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Roots: The Good, Bad, and Ugly

For four days after Memorial Day, 2016, American viewers gave studied attention to a remake of Roots, the 1977 blockbuster film that captured our hearts and minds. Those born after the Roots phenomenon can hardly comprehend what those eight days of television history felt like. We were still reeling from the Watergate scandal (1974) and the end of the Vietnam War (1975), with mixed emotions about whether to celebrate the American Bicentennial (1976). We needed something to call our own. Watching the film became a family affair and the recovery of family history everybody’s business. Although scenes of racial violence on television are now commonplace, Roots placed this violence in the context of an American story bringing past and current social practices together. The author of the book on which the TV miniseries was based, Alex Haley, became our hero with his special gift, the ability to serve two masters well. He had found the perfect venue for feeding our souls, the lucrative entertainment genre, and succeeded in moving black history to the foreground of popular culture. The record of Roots’ viewers—100 million or more—has yet to be broken.

Haley reportedly signed 500 copies of the book daily, speaking to an average of 6,000 people at events. Numerous TV and radio talk shows brought public confessions of appreciation on the lecture circuit. If the novel was faction, the subsequent film, which was in production long before the book’s release, was edutainment. Such a worthy subject would make millions of dollars for all who were involved, Doubleday, ABC, and Haley himself, to name a few. To then National Urban League executive director Vernon Jordon,) Roots was “the single most spectacular educational experience in race relations in America.”


In fact, the creation and production of Roots as novel and film were so successful that the charges of plagiarism and other issues brought against Haley hardly registered in the public consciousness. And yet one by one, Haley’s challengers began to unravel the threads of a very different story on both sides of the Atlantic. British journalist Mark Ottaway questioned the authenticity of Haley’s research in The Sunday Times. Margaret Walker was the first and Harold Courlander the second to sue Haley for plagiarism. Walker identified 156 instances from her 1966 novel Jubilee, outlining them in her journals, in the transcript of her lawsuit, and in a later speech at Wayne State University. She lost her legal suit in a ruling by Judge Marvin Frankel. In the wake of Haley’s vehement denial, she was reviled, tried in the court of public opinion as nothing other than a hater.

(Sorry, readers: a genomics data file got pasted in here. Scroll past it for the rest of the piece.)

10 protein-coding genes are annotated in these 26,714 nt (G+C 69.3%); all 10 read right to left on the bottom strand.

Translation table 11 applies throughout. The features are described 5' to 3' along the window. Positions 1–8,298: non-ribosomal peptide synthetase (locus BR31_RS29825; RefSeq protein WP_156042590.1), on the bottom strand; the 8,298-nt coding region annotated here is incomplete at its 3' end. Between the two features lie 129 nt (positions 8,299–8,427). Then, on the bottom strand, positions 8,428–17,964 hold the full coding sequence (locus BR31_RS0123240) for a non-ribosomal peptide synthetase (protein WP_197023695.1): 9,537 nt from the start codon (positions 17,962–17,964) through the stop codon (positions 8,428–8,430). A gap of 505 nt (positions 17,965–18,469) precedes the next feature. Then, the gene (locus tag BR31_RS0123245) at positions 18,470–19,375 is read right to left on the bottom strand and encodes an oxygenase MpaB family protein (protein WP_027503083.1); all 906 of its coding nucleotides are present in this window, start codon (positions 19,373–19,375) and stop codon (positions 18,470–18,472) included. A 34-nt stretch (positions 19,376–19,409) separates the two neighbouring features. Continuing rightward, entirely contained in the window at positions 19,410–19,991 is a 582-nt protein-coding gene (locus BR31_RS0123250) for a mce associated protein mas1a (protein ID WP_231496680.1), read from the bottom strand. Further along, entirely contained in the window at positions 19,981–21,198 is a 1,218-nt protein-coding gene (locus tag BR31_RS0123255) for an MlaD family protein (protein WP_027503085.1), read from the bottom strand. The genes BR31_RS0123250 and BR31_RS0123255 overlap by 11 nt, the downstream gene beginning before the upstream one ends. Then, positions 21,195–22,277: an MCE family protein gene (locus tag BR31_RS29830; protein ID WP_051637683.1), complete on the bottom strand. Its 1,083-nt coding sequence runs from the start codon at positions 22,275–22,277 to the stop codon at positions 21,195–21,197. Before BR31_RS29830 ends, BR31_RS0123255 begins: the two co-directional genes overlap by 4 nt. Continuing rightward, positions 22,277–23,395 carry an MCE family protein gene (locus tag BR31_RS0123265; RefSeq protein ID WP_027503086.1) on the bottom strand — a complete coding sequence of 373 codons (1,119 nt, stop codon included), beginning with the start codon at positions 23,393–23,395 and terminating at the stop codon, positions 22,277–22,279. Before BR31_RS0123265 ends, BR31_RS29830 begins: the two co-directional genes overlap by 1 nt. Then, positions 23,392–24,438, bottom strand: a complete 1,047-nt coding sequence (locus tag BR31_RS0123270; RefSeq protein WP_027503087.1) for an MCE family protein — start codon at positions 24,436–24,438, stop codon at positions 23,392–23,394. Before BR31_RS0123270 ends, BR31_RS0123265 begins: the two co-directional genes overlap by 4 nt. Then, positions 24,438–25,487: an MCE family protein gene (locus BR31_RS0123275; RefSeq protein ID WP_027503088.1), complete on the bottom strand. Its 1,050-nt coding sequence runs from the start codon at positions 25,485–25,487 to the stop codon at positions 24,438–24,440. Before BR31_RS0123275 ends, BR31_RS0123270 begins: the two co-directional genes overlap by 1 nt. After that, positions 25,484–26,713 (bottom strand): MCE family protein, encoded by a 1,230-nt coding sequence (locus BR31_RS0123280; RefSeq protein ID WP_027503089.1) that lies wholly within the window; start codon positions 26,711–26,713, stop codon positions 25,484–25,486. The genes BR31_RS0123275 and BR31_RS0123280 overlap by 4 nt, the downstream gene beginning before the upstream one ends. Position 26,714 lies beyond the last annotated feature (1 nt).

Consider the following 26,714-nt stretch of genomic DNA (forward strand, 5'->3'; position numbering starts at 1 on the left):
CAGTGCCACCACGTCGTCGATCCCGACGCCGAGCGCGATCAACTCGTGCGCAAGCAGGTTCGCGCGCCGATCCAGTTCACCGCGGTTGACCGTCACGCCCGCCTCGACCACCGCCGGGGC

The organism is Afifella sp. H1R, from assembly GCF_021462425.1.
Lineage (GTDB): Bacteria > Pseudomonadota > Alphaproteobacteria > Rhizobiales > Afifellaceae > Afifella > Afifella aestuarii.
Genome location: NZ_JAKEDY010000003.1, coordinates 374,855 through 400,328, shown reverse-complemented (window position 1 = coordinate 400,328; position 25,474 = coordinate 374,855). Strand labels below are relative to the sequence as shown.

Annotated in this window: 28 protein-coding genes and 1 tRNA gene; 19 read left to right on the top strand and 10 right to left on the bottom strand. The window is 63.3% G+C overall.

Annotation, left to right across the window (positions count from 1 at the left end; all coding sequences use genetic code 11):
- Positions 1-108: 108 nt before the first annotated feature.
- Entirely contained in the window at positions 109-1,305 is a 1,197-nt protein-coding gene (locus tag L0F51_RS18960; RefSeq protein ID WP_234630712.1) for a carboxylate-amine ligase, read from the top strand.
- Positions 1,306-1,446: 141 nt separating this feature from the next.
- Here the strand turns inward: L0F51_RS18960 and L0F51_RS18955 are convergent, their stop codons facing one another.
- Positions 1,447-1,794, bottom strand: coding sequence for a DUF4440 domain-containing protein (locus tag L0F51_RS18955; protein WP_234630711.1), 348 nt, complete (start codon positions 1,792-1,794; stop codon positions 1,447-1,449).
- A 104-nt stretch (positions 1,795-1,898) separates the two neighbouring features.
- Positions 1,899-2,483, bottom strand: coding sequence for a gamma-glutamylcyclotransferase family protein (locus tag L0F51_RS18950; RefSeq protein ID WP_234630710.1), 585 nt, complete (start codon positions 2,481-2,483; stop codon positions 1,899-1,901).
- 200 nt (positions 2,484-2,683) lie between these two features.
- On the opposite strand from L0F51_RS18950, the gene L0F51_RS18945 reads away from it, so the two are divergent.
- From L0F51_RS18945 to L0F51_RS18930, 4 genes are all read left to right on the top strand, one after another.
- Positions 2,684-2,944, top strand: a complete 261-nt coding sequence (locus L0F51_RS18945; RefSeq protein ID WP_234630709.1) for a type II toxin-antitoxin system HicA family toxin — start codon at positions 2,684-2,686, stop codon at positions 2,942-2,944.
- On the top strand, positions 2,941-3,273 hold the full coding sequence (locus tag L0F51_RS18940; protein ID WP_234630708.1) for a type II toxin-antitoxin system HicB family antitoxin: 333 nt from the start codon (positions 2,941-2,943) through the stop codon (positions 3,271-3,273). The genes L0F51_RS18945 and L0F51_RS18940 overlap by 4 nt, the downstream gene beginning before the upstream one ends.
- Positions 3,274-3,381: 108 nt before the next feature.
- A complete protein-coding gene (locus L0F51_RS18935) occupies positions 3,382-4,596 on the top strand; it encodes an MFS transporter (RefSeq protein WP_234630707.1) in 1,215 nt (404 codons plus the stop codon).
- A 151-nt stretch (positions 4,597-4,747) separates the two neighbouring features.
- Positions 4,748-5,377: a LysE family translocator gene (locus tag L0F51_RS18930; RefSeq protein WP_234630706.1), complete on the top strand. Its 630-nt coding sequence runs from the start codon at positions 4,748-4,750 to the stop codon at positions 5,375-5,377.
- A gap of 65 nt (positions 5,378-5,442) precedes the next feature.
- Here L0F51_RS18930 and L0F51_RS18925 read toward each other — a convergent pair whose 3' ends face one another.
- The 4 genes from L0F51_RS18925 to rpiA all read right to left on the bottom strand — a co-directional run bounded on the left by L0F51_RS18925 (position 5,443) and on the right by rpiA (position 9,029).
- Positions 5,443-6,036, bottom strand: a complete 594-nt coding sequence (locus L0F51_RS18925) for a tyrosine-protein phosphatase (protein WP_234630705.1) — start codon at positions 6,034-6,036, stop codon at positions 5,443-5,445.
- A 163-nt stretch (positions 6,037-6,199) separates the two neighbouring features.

Courlander fared much better. He claimed 30 instances of plagiarism from The African, his 1967 novel, some of which were upheld. An acknowledgement of Haley’s wrongdoing accompanied an out-of-court settlement for half a million dollars.

Murray Fisher, the young Playboy editor who had helped write Haley’s prose and worked without pay on Malcolm X, became another disgruntled party. In an article published in New West, Fisher indicated he’d left Playboy to devote full time to Roots, admitting to a close writing partnership over the years. Reportedly, Fisher wanted his long overdue payment—coauthorship of Roots—but was offered a settlement with a confidentiality clause. Fisher would have been the star witness for Walker’s case, but he refused to add fuel to the fire.

None of this mattered to the Pulitzer Prize selection committee, when Roots received the award in 1977, although most agreed that the book, while a compelling read, was poorly written. The lengthy backstory here is not a pretty one.